The point is, when the temperatures are low and the snow is high, one of the best things to do is to go skiing. But what if you love to ski and also have hearing loss? How does that affect things?

The short answer is that it shouldn’t really impact your enjoyment any more than it would most other activities. Despite this, there are a few things you should be aware of.

If you have untreated hearing loss, you may also be suffering from undiagnosed balance issues, and given that skiing is mostly about balance, this may cause some problems for you. If you think you or someone you know could be experiencing undiagnosed hearing loss, you should book in a session with an audiologist as soon as possible. The longer you leave things, the more damage you may be doing to yourself.

Most brands of hearing aid will need to be kept dry, and skiing is actually a water sport, when you think about it, so keeping your hearing aids dry will be a challenge. Newer hearing aids, such as the Lyric, are actually designed to be worn for longer periods and are better at dealing with moisture than older models.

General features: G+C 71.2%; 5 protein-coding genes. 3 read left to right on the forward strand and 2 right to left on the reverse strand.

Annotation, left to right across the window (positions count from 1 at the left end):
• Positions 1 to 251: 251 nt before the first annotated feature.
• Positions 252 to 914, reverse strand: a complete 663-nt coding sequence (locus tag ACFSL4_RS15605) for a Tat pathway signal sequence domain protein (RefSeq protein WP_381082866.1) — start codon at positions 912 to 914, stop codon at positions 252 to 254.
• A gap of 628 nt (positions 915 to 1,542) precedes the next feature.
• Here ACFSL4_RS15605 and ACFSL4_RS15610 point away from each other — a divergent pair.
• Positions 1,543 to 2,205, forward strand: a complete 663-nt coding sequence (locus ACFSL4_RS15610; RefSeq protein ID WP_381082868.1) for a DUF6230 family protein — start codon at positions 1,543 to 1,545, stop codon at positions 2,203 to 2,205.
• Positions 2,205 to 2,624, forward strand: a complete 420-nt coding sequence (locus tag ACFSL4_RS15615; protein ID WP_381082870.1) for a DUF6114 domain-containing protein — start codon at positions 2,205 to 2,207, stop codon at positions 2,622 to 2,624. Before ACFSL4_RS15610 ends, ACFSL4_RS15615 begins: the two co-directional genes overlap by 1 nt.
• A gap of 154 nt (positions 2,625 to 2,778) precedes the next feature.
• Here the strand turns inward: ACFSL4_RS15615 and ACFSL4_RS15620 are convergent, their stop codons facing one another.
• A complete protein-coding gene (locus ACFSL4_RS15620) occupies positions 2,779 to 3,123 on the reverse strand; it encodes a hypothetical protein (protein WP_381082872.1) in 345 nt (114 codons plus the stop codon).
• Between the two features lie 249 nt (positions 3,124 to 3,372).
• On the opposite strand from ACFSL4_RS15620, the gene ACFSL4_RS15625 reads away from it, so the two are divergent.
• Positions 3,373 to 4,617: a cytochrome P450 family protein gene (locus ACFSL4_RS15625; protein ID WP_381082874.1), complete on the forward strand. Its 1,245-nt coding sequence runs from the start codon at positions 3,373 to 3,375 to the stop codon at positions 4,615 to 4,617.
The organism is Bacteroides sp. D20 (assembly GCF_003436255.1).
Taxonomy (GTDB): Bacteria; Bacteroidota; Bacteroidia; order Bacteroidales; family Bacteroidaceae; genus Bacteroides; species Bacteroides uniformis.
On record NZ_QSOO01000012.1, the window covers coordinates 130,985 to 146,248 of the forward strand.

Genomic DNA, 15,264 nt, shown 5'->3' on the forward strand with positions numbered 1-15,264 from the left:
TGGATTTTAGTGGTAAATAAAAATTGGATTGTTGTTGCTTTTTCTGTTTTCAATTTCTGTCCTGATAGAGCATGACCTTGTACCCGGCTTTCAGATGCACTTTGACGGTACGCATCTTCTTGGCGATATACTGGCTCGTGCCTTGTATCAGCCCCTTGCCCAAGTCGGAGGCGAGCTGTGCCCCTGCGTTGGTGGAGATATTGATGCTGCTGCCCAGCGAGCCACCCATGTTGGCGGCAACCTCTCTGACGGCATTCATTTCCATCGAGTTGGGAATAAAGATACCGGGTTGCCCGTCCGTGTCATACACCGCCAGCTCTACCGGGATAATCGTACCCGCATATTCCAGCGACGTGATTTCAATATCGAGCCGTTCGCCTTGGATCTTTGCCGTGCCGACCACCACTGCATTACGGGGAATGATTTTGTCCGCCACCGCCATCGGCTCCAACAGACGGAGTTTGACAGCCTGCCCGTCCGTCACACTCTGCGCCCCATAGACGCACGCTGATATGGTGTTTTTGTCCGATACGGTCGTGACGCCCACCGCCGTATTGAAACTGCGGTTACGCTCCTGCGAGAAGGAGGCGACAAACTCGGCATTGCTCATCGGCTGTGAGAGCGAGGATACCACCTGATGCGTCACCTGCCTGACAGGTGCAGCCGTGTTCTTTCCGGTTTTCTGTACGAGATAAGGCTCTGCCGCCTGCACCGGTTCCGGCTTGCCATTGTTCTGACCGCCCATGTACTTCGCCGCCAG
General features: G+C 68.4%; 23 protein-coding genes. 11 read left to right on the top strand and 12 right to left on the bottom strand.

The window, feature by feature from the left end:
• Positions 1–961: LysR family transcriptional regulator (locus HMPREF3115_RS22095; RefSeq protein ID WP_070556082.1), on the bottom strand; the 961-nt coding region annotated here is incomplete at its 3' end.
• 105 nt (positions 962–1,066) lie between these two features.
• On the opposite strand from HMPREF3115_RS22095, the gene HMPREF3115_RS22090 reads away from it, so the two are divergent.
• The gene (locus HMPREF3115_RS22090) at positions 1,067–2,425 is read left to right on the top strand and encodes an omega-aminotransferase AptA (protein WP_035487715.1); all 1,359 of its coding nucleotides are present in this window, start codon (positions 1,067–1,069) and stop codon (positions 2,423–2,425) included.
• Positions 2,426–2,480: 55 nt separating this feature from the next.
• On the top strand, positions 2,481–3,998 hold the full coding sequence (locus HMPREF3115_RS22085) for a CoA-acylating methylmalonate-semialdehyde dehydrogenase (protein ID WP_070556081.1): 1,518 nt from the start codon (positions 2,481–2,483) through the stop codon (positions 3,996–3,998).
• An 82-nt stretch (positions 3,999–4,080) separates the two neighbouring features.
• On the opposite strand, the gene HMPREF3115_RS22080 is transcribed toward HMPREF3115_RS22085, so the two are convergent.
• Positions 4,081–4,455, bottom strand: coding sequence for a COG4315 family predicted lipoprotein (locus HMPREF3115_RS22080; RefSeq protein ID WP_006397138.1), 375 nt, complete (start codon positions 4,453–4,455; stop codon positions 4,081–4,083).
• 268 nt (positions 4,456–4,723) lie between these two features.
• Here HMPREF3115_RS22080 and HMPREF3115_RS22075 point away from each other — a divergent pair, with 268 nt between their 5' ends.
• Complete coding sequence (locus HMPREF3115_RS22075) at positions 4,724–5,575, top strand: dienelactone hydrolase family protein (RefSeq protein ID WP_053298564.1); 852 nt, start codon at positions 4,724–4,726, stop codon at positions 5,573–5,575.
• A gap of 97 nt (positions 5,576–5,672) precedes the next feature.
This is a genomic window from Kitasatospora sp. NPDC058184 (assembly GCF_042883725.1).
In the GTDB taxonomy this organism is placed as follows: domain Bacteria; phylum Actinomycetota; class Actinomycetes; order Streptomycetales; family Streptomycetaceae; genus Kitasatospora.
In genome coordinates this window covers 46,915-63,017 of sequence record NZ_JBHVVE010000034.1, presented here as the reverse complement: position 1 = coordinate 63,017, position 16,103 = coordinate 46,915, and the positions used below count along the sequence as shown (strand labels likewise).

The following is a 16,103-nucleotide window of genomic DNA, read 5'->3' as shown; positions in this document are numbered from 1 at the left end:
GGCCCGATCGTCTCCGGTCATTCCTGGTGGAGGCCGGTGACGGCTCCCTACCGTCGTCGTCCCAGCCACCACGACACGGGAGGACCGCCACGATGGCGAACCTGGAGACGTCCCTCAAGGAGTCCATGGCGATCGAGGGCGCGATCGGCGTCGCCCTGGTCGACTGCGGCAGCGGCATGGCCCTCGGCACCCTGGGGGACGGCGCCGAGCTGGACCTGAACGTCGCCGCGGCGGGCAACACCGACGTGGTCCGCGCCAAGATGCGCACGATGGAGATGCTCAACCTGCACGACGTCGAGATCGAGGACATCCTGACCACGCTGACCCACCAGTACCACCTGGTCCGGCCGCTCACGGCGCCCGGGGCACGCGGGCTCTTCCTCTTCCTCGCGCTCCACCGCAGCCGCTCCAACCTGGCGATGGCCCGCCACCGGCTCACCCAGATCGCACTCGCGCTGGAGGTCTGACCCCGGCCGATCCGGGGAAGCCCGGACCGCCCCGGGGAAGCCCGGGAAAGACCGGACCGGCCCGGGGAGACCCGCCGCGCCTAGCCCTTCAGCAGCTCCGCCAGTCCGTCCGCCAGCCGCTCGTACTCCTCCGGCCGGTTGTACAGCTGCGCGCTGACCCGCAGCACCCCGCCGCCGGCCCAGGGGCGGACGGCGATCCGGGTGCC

If your hearing loss is pronounced, you may need a ski instructor trained in communicating with people with hearing loss. Many slopes offer instructors who are versed in sign language so it’s worth finding out which do and which do not before you book your trip.

While you may never be as good as Elena Yakovishina, an Olympic skier from Russia who wears hearing aids for balance when she skis, none of this should deter you from enjoying your run on the slopes.